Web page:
Joyce made her mark on program
Note: This is the fifth in a series of profiles of 2019 Saint Francis University Hall of Fame inductees. The induction ceremony is scheduled for July 26:
LORETTO — Former Saint Francis women’s basketball coach Jenny Przekwas knew Colleen Joyce was special from the first moment she saw her on the recruiting trail.
One of her first recruits, Prezekwas was initially unsure if she’d be able to lure the talent from Penn Hills High School to Loretto.
“C.J. was one of the first players I recruited after I was hired, and I didn’t think we could get her,” Prezekwas said. “She was such a special talent. I thought more high-major schools would be on her. It wasn’t until her coach told me that she was looking for a small-school atmosphere that I thought we might have a shot.”
Joyce committed to Saint Francis and instantly teamed with classmate Stacy Alexander, the 1994-95 NEC Player of the Year, to raise the profile of Saint Francis women’s basketball.
Joyce wasted no time in asserting her dominance. She scored 38 points on 15 made field goals as a freshman vs. Marshall (both school records at the time) and went on to win Northeast Conference Rookie of the Year.
Joyce went on to lead Saint Francis in scoring in 1993-94, making the first of three all-conference teams.
All the while, Joyce, Alexander and the rest of her teammates were building something special. The team won eight games during her freshman year, 15 as a sophomore and 19 as a junior
Still, it wasn’t smooth sailing. As the team improved, so did the expectations.
Saint Francis made its first NEC Championship game in 1994, Joyce’s second season in Loretto. Saint Francis fell at top-seeded Mount St. Mary’s, 78-67.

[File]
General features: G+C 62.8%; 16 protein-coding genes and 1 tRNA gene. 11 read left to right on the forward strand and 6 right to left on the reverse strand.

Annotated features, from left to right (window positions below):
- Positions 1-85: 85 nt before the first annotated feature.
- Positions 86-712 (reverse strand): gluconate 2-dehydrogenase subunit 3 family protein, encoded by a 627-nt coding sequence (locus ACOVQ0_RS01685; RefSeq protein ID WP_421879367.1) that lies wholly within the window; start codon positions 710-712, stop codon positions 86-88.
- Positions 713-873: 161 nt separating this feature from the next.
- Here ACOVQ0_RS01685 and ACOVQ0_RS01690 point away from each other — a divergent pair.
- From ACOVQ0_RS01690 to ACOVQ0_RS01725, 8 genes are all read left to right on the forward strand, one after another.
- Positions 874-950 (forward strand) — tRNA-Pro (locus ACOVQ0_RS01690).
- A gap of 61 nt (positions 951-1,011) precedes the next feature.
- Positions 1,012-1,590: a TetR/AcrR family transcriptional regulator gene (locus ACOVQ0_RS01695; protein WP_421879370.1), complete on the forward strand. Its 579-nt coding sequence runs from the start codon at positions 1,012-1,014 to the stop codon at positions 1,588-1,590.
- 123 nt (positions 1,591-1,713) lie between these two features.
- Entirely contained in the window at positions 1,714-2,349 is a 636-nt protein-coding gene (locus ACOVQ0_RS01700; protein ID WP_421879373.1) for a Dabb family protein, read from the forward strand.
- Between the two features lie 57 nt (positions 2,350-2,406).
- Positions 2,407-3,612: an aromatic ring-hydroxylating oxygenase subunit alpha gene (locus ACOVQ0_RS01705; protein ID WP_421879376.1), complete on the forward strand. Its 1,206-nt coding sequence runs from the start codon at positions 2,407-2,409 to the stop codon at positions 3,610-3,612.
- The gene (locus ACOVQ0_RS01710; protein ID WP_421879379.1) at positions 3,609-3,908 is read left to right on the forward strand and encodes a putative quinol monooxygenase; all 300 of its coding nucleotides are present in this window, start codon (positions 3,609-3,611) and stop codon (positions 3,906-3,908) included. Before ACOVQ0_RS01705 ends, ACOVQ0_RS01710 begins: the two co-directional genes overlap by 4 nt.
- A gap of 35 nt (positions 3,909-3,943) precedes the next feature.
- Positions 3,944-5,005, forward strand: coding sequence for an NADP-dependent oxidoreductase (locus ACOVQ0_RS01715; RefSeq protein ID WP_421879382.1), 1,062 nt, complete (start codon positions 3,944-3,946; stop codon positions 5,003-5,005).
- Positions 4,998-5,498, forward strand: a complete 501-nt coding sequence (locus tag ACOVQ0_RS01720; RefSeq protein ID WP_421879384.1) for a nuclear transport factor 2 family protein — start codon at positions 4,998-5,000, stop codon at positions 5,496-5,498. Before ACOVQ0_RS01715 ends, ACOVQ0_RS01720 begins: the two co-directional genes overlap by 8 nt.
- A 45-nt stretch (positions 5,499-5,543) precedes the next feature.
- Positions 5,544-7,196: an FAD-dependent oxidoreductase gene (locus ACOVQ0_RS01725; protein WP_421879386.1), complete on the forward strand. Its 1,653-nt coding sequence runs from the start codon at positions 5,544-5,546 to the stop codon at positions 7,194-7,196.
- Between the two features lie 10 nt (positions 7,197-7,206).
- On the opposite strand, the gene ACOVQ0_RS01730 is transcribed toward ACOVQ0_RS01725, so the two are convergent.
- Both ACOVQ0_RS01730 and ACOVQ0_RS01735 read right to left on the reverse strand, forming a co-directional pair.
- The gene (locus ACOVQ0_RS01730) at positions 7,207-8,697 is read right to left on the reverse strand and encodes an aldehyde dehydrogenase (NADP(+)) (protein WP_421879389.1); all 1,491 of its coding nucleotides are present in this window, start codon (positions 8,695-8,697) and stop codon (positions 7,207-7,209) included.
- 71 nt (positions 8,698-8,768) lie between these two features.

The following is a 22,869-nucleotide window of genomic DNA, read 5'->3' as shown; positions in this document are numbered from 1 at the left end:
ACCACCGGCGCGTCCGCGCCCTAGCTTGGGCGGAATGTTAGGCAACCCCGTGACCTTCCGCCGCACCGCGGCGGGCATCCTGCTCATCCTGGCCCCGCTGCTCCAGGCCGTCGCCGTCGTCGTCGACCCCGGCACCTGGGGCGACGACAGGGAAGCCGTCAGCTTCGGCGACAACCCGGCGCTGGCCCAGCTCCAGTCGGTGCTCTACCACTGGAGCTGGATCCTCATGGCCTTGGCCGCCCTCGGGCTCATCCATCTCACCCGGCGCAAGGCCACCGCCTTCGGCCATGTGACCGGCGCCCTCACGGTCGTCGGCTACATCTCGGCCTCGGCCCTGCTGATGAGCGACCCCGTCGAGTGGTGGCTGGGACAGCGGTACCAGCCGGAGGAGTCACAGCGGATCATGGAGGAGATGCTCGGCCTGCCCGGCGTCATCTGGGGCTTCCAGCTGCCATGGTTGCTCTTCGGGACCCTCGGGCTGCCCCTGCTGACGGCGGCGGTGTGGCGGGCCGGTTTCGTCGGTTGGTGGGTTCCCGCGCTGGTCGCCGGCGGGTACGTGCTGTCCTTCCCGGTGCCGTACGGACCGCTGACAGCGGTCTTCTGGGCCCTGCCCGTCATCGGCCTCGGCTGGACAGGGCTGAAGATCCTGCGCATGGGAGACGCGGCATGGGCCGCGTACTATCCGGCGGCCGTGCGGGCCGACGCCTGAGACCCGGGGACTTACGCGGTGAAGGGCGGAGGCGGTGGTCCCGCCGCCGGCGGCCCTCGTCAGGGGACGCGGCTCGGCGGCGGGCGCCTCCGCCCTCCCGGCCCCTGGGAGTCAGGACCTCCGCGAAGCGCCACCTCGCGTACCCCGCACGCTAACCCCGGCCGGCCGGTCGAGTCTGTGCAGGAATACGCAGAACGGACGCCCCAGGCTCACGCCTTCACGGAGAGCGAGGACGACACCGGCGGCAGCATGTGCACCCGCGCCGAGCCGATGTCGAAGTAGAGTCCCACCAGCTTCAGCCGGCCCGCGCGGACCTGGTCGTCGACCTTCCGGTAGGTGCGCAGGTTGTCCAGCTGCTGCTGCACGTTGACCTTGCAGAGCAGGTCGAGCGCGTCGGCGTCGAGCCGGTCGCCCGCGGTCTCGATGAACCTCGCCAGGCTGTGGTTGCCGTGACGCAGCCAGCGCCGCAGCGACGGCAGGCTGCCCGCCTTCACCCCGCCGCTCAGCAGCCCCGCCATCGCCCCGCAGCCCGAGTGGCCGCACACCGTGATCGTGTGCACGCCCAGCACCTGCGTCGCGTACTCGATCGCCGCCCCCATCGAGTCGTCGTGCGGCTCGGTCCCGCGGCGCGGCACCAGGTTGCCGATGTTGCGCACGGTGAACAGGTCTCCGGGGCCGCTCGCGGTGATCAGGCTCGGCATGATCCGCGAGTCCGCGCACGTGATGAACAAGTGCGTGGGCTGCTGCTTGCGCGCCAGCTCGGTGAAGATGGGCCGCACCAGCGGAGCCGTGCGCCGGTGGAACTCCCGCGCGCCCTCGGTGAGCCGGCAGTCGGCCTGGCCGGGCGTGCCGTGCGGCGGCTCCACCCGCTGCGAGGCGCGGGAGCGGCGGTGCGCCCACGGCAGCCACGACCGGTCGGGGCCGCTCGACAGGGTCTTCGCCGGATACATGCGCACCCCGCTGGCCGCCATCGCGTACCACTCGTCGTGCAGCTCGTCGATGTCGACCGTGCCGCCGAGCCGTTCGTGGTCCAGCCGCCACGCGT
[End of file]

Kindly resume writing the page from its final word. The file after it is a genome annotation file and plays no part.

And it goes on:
Then came Joyce’s junior year. She battled through a stress fracture in her foot to lead Saint Francis back to the NEC title game. Again, Saint Francis had to face the top-seeded Mountaineers in enemy territory. Again, the Flash returned to Loretto heartbroken.
“CJ was always so professional in her approach to the game,” Przekwas said. “There was never any drama with her. She would come in, do her job and make her teammates better.”
Nonetheless, Przekwas could tell Joyce’s motivation was at an all-time high entering her senior season.
“She wanted to get us over the hump while she was here,” Przekwas said.
Joyce’s final season started with a bang. Saint Francis hosted Penn State on Nov. 27, 1995. It was a Penn State team that would go on to win the Big Ten Tournament, advance to the NCAA Tournament’s Sweet 16 and finish the season ranked No. 8 in the AP Poll.
However, Joyce was the one who left the big impression on the night.
She went 14-of-18 from the field, 5-of-7 from 3-point range and scored 33 points without attempting a free throw as Saint Francis fell, 92-82.
“CJ was a terrific player,” said Alexander, Joyce’s closest friend and backcourt mate. “She was 6-foot and could shoot, and she played with great poise and confidence. She could score on anyone, anytime she wanted, and on that night she got in a groove.”
Then came the NEC championship; for the third year in a row, Saint Francis had to travel to Mount St. Mary’s.
“We were so much better prepared,” Przekwas said. “The focus and preparation leading up to the game was so much better. I had a really good feeling that our group wasn’t going to lose three championships in a row to the same team in the same building.”
Joyce made sure of that. With the game in the balance and Saint Francis holding a five-point lead with 2:30 to play, Prezekwas called Joyce over to the bench and delivered a firm message.
“I told her to go score,” Przekwas said. “CJ was our leading scorer. She was who we turned to when the game was on the line.”
Joyce converted a three-point play then followed with another field goal in consecutive trips, and Saint Francis clinched its first-ever NEC title with an 83-75 win.
Saint Francis went on to capture eight of the next nine NEC championships and currently leads the NEC with 12 total championships.
“CJ’s winning attitude and leadership qualities were a huge asset to our team,” Przekwas said. “She was always so calm and never got flustered. She was an integral part of our first NEC championship and established Saint Francis women’s basketball’s decade of success.”
Taylor Powers works for Saint Francis University.